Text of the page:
Hahn, G. L., Menconi, M. J., Cahill, M., and Polgar, P. The influence of gamma radiation on arachidonic acid release and prostacyclin synthesis. Prostaglandins 25: 783–791, 1983.PubMedCrossRefGoogle Scholar
  10. 10.
    Rubin, D. B., Drab, E. A., Ts’ao, C.-H., Gardner, D., and Ward, W. F. Prostacyclin synthesis in irradiated endothelial cells cultured from bovine aorta. J. Appl. Physiol. 58: 592–597, 1985.PubMedGoogle Scholar
  11. 11.
    Friedman, M., Saunders, D. S., Madden, M. C., Chaney, E. L., and Kwock, L. The effects of ionizing radiation on the pulmonary endothelial cell uptake of α-aminoisobutyric acid and synthesis of prostacyclin. Radiat. Res. 106: 171–181, 1986.PubMedCrossRefGoogle Scholar
  12. 12.
    Menconi, M., Hahn, G., and Polgar, P. Prostaglandin synthesis by cells comprising the calf pulmonary artery. J. Cell. Physiol. 120: 163–168, 1984.PubMedCrossRefGoogle Scholar
  13. 13.
    Weinberg, K., Douglas, W. H. J., MacNamee, D. R., Lanzillo, J. J., and Fanburg, B. L. Angiotensin I-converting enzyme localization on cultured fibroblasts by immunofluorescence. In Vitro 18: 400–406, 1982.PubMedCrossRefGoogle Scholar
  14. 14.
    Polgar, P., Taylor, L., and Downing, D. Unsaturated fatty acid effect on cyclic AMP levels in human embryo lung fibroblasts. Prostaglandins 18: 43–52, 1979.PubMedCrossRefGoogle Scholar
  15. 15.
    Polgar, P., and Taylor, L. Stimulation of prostaglandin synthesis by ascorbic acid via hydrogen peroxide formation. Prostaglandins 19: 696–700, 1980.CrossRefGoogle Scholar
  16. 16.
    McIntyre, T. M., Zimmerman, G. A., Satoh, K., and Prescott, S. M. J. Cultured endothelial cells synthesize both platelet-activating factor and prostacyclin in response to histamine, bradykinin and adenosine triphosphate. Clin. Invest. 76: 271–280, 1985.CrossRefGoogle Scholar
  17. 17.
    Corey, E. J., Albright, J. O., Barton, A. E., and Haschimoto, F. Chemical and enzymatic syntheses of 5-HPETE, a key biological precursor of slow-reacting substance of anaphylaxis (SRS), and 5-HETE. J. Am. Chem. Soc. 102: 1435–1436, 1980.CrossRefGoogle Scholar
  18. 18.
    Camussi, G., Aglietta, M., Malavasi, F., Tetta, C., Piacibello, W., Sanavio, F., and Bussolino, F. The release of platelet-activating factor from human endothelial cells in culture. Immunology 131: 2397–2403, 1983.Google Scholar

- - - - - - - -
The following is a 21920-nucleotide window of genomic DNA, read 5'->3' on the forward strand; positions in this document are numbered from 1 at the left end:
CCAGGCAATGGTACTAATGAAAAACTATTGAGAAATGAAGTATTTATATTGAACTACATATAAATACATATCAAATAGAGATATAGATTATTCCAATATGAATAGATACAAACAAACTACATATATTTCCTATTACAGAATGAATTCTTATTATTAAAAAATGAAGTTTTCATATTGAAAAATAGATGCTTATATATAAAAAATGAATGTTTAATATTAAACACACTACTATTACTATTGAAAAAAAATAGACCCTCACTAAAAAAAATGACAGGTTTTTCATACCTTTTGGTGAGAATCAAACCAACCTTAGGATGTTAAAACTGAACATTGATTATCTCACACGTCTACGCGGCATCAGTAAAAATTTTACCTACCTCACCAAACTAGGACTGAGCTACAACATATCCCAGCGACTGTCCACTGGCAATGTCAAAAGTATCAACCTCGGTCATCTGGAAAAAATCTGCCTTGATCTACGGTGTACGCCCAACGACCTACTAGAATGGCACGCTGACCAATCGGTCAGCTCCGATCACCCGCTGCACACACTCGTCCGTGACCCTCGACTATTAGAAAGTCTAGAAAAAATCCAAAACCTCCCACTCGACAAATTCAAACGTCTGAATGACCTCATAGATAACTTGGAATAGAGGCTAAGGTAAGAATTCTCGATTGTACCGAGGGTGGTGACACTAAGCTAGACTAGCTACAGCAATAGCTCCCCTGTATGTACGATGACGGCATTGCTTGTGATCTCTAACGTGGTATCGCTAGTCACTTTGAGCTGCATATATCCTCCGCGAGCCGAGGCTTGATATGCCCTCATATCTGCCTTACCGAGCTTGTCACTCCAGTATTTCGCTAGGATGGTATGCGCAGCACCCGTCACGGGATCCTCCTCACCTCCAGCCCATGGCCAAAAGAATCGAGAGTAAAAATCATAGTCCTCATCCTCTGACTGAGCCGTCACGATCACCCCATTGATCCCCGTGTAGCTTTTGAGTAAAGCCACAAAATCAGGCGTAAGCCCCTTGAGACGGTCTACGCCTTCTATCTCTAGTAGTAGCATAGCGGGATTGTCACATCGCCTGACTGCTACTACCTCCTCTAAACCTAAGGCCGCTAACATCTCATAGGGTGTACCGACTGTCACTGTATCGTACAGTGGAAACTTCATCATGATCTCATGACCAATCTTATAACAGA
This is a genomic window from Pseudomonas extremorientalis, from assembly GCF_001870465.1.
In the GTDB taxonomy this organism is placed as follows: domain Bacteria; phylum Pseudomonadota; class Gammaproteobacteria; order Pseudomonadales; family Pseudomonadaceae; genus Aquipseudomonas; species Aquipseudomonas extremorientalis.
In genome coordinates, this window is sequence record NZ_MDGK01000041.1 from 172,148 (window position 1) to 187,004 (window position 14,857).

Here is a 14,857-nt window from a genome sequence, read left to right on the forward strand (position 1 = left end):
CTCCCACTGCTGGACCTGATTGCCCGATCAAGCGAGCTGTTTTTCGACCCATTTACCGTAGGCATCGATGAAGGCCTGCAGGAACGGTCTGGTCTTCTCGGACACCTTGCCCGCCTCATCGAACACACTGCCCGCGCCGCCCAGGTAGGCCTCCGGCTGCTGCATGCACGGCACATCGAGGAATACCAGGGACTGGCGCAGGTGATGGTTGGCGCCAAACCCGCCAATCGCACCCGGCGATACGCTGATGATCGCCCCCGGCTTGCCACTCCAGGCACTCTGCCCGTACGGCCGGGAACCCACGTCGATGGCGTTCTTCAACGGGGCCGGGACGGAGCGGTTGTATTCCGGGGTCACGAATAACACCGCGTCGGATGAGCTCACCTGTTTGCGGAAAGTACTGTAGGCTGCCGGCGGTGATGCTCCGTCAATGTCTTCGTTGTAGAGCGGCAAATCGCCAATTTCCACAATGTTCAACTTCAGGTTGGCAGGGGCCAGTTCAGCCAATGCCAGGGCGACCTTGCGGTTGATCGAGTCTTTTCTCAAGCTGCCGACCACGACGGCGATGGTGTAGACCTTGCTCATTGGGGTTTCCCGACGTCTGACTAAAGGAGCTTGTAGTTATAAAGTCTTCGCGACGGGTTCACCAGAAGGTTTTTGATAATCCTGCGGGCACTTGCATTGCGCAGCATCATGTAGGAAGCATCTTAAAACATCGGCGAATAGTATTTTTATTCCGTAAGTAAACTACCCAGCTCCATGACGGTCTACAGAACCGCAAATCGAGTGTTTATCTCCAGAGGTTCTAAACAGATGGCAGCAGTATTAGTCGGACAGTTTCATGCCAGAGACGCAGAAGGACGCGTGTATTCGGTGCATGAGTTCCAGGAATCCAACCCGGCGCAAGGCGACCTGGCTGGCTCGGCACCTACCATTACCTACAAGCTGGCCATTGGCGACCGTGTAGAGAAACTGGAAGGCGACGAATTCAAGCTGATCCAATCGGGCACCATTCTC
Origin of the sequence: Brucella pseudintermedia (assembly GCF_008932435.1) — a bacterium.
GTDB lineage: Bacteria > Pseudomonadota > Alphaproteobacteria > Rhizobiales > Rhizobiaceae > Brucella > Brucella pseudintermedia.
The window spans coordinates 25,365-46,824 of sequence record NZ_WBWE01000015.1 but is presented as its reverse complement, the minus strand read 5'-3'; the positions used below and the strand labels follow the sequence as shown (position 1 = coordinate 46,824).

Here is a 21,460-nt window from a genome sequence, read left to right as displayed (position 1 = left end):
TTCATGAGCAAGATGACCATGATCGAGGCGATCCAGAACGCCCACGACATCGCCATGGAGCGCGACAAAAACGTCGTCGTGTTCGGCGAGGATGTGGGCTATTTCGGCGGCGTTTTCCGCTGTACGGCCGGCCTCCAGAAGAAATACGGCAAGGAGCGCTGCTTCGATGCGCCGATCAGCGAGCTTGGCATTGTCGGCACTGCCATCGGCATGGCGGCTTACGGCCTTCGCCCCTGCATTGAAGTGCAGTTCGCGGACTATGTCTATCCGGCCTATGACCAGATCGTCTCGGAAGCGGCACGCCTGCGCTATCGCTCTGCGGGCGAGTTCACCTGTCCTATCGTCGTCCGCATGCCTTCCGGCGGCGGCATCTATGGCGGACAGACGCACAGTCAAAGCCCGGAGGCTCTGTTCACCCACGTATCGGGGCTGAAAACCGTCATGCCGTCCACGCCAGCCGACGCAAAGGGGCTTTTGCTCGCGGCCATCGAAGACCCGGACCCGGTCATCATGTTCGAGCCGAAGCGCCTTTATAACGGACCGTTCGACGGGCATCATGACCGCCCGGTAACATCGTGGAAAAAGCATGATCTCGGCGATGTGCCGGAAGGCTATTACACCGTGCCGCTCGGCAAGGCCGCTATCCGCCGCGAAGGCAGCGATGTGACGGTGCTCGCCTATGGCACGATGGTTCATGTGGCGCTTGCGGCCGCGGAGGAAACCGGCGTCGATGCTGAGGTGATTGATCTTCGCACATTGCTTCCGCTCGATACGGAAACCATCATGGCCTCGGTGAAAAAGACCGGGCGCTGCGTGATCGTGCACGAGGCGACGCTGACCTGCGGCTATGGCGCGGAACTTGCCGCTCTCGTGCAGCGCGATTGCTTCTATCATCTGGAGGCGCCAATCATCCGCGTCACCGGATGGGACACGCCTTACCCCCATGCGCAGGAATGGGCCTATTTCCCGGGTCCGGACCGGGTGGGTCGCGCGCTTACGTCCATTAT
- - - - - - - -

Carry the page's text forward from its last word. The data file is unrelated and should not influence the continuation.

19. 19.
    Prescott, S. M., Zimmerman, G. A., and McIntyre, T. M. Human endothelial cells in culture produce platelet-activating factor (1-alky1-2-acetyl-sn-glycero-3-phosphocholine) when stimulated with thrombin. Proc. Natl. Acad. Sci. (USA) 81: 3534–3538, 1984.PubMedCrossRefGoogle Scholar
  20. 20.
    Sinzinger, R., Firbas, W., and Cromwell, M. Radiation induced alterations in rabbit aortic prostacyclin formation. Prostaglandins 24: 323–329, 1982.PubMedCrossRefGoogle Scholar
  21. 21.
    Allen, J. B., Sagerman, R. H., and Stuart, M. J. Irradiation decreases vascular prostacyclin formation with no concomitant effect on platelet thromboxane production. Lancet 2: 1193–1196, 1981.PubMedCrossRefGoogle Scholar
  22. 22.
    Fischer-Dzoga, K., Dimitrievich, G. S., and Griem, M. L. Radiosensitivity of vascular tissue. II. Differential radiosensitivity of aortic cells in vitro. Radiat. Res. 99: 536–546, 1984.Google Scholar
  23. 23.
    Johnson, L. K., Longenecker, J. P., and Fajardo, L. F. Differential radiation response of cultured endothelial cells and smooth muscle myocytes. Anal. Quant. Cytol. 4: 188–198, 1982.PubMedGoogle Scholar
  24. 24.
    Hirst, D. G., Denekamp, J., and Hobson, B. Proliferation studies of the endothelial and smooth muscle cells of the mouse mesentery after irradiation. Cell Tissue Kinet. 13: 91–104, 1980.PubMedGoogle Scholar

Copyright information

© Plenum Press, New York 1987

Authors and Affiliations

  • M. Menconi
    • 1
  • L. Taylor
    • 1
  • P. Polgar
    • 1
  1. 1.Department of BiochemistryBoston University School of MedicineBostonUSA

Personalised recommendations